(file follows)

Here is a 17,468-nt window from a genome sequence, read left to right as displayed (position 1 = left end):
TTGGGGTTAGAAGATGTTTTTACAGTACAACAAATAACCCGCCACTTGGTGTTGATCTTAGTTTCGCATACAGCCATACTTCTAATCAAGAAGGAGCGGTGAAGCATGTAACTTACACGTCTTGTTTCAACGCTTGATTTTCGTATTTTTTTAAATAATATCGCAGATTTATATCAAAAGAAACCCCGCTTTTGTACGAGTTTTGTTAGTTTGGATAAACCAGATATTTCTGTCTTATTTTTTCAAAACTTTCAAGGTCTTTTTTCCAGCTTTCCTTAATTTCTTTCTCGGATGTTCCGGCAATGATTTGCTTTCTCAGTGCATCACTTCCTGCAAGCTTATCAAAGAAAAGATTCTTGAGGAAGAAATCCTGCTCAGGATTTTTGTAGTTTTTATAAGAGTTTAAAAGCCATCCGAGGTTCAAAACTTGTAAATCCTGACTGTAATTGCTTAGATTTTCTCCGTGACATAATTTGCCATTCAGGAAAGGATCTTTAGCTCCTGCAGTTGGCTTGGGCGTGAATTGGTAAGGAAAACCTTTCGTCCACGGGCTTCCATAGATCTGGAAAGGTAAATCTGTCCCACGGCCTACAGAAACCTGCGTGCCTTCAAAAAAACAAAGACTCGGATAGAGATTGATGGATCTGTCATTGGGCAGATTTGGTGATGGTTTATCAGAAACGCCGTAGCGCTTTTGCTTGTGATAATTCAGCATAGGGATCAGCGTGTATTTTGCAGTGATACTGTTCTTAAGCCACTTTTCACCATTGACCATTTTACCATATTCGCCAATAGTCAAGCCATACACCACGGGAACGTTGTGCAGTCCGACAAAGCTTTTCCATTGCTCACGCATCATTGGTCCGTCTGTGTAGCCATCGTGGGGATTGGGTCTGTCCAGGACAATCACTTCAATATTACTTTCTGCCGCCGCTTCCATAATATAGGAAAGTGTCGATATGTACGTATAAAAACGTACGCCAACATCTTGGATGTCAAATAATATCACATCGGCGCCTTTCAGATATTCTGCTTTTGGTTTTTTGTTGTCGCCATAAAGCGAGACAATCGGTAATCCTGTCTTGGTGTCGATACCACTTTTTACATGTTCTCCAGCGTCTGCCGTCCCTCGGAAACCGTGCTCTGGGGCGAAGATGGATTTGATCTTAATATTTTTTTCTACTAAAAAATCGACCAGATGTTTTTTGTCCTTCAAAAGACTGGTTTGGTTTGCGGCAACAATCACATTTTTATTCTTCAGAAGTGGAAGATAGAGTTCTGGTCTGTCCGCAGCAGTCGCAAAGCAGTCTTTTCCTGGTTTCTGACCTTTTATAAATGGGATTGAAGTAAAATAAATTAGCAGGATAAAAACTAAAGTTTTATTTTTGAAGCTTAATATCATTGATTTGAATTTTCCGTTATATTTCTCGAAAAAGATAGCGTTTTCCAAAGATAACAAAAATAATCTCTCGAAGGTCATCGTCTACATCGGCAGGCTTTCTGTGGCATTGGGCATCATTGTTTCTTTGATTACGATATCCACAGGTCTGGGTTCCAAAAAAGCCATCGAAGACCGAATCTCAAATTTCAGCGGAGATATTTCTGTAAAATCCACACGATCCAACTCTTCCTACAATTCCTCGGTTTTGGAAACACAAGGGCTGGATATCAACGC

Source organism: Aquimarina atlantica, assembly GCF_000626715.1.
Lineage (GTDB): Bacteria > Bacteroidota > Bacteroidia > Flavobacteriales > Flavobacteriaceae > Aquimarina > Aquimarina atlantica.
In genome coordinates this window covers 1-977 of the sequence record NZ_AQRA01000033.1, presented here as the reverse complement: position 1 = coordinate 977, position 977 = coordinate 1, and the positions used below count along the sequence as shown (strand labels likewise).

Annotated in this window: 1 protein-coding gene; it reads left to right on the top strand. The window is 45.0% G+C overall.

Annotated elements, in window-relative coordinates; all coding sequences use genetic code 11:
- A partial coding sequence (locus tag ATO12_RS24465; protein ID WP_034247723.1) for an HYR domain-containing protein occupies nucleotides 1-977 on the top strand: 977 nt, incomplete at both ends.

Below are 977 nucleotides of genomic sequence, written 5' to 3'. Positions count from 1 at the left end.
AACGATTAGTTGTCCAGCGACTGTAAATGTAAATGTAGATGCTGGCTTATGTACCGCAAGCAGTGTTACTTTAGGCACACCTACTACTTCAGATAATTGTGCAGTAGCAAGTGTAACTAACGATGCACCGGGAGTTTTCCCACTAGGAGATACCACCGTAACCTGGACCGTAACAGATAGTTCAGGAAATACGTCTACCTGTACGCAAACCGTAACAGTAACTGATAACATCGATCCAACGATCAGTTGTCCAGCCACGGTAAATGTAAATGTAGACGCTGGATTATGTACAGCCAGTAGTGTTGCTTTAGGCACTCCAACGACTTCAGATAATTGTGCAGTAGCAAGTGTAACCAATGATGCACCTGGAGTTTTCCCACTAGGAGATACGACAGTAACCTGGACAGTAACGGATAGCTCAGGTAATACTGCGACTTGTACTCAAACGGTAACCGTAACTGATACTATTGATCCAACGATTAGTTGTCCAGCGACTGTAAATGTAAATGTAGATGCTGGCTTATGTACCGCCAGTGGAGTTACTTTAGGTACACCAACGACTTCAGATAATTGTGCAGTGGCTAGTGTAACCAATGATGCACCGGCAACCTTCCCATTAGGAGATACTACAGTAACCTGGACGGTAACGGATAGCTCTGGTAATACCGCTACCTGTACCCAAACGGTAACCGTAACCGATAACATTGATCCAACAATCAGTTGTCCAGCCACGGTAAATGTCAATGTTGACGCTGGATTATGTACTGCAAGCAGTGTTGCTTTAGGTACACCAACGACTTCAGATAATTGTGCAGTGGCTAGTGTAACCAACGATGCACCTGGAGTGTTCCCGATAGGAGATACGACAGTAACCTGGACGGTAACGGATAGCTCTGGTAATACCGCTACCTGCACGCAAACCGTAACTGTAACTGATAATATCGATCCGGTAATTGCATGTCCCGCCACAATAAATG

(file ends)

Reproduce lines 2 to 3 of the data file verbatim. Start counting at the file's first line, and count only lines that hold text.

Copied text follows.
TTGGGGTTAGAAGATGTTTTTACAGTACAACAAATAACCCGCCACTTGGTGTTGATCTTAGTTTCGCATACAGCCATACTTCTAATCAAGAAGGAGCGGTGAAGCATGTAACTTACACGTCTTGTTTCAACGCTTGATTTTCGTATTTTTTTAAATAATATCGCAGATTTATATCAAAAGAAACCCCGCTTTTGTACGAGTTTTGTTAGTTTGGATAAACCAGATATTTCTGTCTTATTTTTTCAAAACTTTCAAGGTCTTTTTTCCAGCTTTCCTTAATTTCTTTCTCGGATGTTCCGGCAATGATTTGCTTTCTCAGTGCATCACTTCCTGCAAGCTTATCAAAGAAAAGATTCTTGAGGAAGAAATCCTGCTCAGGATTTTTGTAGTTTTTATAAGAGTTTAAAAGCCATCCGAGGTTCAAAACTTGTAAATCCTGACTGTAATTGCTTAGATTTTCTCCGTGACATAATTTGCCATTCAGGAAAGGATCTTTAGCTCCTGCAGTTGGCTTGGGCGTGAATTGGTAAGGAAAACCTTTCGTCCACGGGCTTCCATAGATCTGGAAAGGTAAATCTGTCCCACGGCCTACAGAAACCTGCGTGCCTTCAAAAAAACAAAGACTCGGATAGAGATTGATGGATCTGTCATTGGGCAGATTTGGTGATGGTTTATCAGAAACGCCGTAGCGCTTTTGCTTGTGATAATTCAGCATAGGGATCAGCGTGTATTTTGCAGTGATACTGTTCTTAAGCCACTTTTCACCATTGACCATTTTACCATATTCGCCAATAGTCAAGCCATACACCACGGGAACGTTGTGCAGTCCGACAAAGCTTTTCCATTGCTCACGCATCATTGGTCCGTCTGTGTAGCCATCGTGGGGATTGGGTCTGTCCAGGACAATCACTTCAATATTACTTTCTGCCGCCGCTTCCATAATATAGGAAAGTGTCGATATGTACGTATAAAAACGTACGCCAACATCTTGGATGTCAAATAATATCACATCGGCGCCTTTCAGATATTCTGCTTTTGGTTTTTTGTTGTCGCCATAAAGCGAGACAATCGGTAATCCTGTCTTGGTGTCGATACCACTTTTTACATGTTCTCCAGCGTCTGCCGTCCCTCGGAAACCGTGCTCTGGGGCGAAGATGGATTTGATCTTAATATTTTTTTCTACTAAAAAATCGACCAGATGTTTTTTGTCCTTCAAAAGACTGGTTTGGTTTGCGGCAACAATCACATTTTTATTCTTCAGAAGTGGAAGATAGAGTTCTGGTCTGTCCGCAGCAGTCGCAAAGCAGTCTTTTCCTGGTTTCTGACCTTTTATAAATGGGATTGAAGTAAAATAAATTAGCAGGATAAAAACTAAAGTTTTATTTTTGAAGCTTAATATCATTGATTTGAATTTTCCGTTATATTTCTCGAAAAAGATAGCGTTTTCCAAAGATAACAAAAATAATCTCTCGAAGGTCATCGTCTACATCGGCAGGCTTTCTGTGGCATTGGGCATCATTGTTTCTTTGATTACGATATCCACAGGTCTGGGTTCCAAAAAAGCCATCGAAGACCGAATCTCAAATTTCAGCGGAGATATTTCTGTAAAATCCACACGATCCAACTCTTCCTACAATTCCTCGGTTTTGGAAACACAAGGGCTGGATATCAACGC

Source organism: Aquimarina atlantica, assembly GCF_000626715.1.